Friday, December 16, 2005


The show is not going on. . . not until 7 February at least.

There is a great article on the events at the Istanbul court today, on what was to be the first day of Orhan Pamuk's trial, at the Times Online. It is obvious that the Turkish government wants to have its cake and eat it too. The government wants to convict Pamuk in the worst way, but it knows the Europeans are watching, so it has to pretend to be a civilized government. This, with the convenient excuse of the courts not knowing under which Turkish Penal Code to try Pamuk, is why the court is begging the Justice Ministry to make the decision.

In a land where prosecutors and judges can and do interpret law to their own tastes, depending on who the accused is, the Orhan Pamuk case is a huge embarrassment for the impression of Turkey that is given abroad. Who honestly believes that the court does not know which Turkish Penal Code to apply in this case? Isn't this another example of why the entire Turkish legal system, beginning with the constitution, needs scrapping? The world should realize which is the true face of the Kemalist regime. . . it isn't the one that feigns delicacy over the conviction of this author. The real face of the Kemalist regime is the one that is silently, desperately, hoping to find a way to hang him so that the Europeans won't object. . . not too much, anyway.

Of course, if it had been some ordinary slob who said that a million Armenians and thirty-thousand Kurds had been slaughtered by the Turkish state, there would be no doubt in the mind of any prosecutor or judge as to which penal code to use and there would be no messing around with getting the Justice Ministry's ruling on anything.

Some of the news coverage of the trial mentioned violence outside the court, with Kemalists throwing eggs and attacking Pamuk's car. There was one particularly illuminating paragraph in Bianet's report of the violence:

During entry in the Sisli District Justice Hall and exit nationalist groups making signs of wolf heads with their hands shouted slogans against Pamuk whom they charged with "treason" for admitting that "30 thousand Kurds and 1 million Armenians were killed in this land" in an interview with a Swiss magazine.

For those who don't know, making the wolf's head with the hand is the distinctive sign of the Gray Wolf.

We live in interesting times.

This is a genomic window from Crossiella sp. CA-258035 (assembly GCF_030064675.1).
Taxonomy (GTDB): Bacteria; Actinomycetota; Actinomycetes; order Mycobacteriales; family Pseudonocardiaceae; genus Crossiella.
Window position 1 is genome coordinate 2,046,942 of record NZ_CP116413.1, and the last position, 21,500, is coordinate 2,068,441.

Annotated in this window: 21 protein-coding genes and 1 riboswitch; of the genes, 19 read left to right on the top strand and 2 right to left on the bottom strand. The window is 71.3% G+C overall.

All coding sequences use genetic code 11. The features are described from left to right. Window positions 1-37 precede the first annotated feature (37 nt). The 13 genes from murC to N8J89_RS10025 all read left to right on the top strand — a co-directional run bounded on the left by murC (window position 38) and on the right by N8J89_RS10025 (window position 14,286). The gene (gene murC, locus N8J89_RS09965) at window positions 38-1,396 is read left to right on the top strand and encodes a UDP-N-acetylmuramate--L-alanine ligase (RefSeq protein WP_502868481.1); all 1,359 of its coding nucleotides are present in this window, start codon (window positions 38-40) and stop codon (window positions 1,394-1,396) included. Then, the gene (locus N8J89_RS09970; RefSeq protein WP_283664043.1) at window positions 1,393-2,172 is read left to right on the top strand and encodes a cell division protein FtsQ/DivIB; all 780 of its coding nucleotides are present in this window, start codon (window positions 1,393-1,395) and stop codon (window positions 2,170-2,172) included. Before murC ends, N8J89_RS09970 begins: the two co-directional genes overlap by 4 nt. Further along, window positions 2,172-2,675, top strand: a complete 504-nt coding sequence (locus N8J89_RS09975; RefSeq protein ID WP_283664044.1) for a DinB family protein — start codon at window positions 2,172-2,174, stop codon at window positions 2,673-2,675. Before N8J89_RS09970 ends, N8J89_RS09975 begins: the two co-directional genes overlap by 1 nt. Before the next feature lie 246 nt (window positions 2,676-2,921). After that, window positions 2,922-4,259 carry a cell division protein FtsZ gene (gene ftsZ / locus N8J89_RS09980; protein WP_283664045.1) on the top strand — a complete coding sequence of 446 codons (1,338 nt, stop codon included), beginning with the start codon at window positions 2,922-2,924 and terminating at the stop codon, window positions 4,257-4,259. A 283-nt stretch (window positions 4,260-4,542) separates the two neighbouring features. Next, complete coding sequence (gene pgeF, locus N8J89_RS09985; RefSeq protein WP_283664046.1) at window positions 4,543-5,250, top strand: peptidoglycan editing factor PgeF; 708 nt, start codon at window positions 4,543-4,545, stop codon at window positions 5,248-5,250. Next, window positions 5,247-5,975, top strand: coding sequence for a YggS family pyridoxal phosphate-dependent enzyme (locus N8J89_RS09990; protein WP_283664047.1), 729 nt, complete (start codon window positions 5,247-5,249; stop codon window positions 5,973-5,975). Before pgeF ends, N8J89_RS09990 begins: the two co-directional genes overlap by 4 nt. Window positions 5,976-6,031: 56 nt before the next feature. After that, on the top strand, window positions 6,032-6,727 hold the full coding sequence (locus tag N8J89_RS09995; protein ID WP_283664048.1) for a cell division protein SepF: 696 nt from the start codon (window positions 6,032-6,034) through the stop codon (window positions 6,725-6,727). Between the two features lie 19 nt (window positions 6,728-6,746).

Philip said...

It's kind of funny to see Turkey as both the judge and the judged, the trier and the tried, order to win a favorable judgment by Europa, they are "allowing" [read: commanding] a continuance in their judging of Pamuk.

I dunno, I have a sneaky feeling that Europa WILL fall for this stupendously obvious ploy.

Mizgîn said...

The Justice Ministry has had plenty of time to make a determination of this case and the fact that they have not is the indication that all the efforts toward EU accession so far have been merely cosmetic.

It also proves that official Turkey is still unwilling to come to terms with its own history of atrocities.

I am betting that they are playing for time in the hopes that all of the publicity surrounding this case will have died down by February. If not, they will extend the trial yet again, under some other pretext.

As for the EU falling for it, that is a strong possibility given that the EU and the US have been enablers of Kemalism for their own interests. Really, does this trial have any meaning for them at all? Think of how many others connected to Turkey have been tried, disappeared, or extrajudicially murdered for speaking the truth, all without so much as a squeak by outsiders.

For me this trial is greater than the simple fact that one privileged Turk making a statement of facts. It is symbolic of all who have been silenced, many permanently, in the past by this very same state.

Vladimir said...

Orhan Pamuk will not face trial. But in the meanwhile more then 20 other non-famous people will be convicted.. under these new rules.

Also the Hurriyet columnist Oktay Eksi said these new laws are dangerous.

Silav u rez,

Biji Azadi,


Mizgîn said...

Yes, exactly Vladimir, ordinary people receive no attention for their prosecution under the TCK, and it appears that Article 301 is the article which is being used extensively by the state to silence everyone.

As far as I have found, in my reading of the old TCK, the new, old TCK and the new TCK. . . the new laws are exactly the same as the old and interpretation plays a big role in their application.

Nothing has changed.

As I have mentioned before, all law is derived from a state's constitution. In this case, we have a constitution that was not written to safeguard the rights of the citizens from the predations of the state but, in fact, safeguards the state from the citizens. The TCK, therefore, is a consistent derivation of the spirit of the Turkish constitution.

Such is not democracy.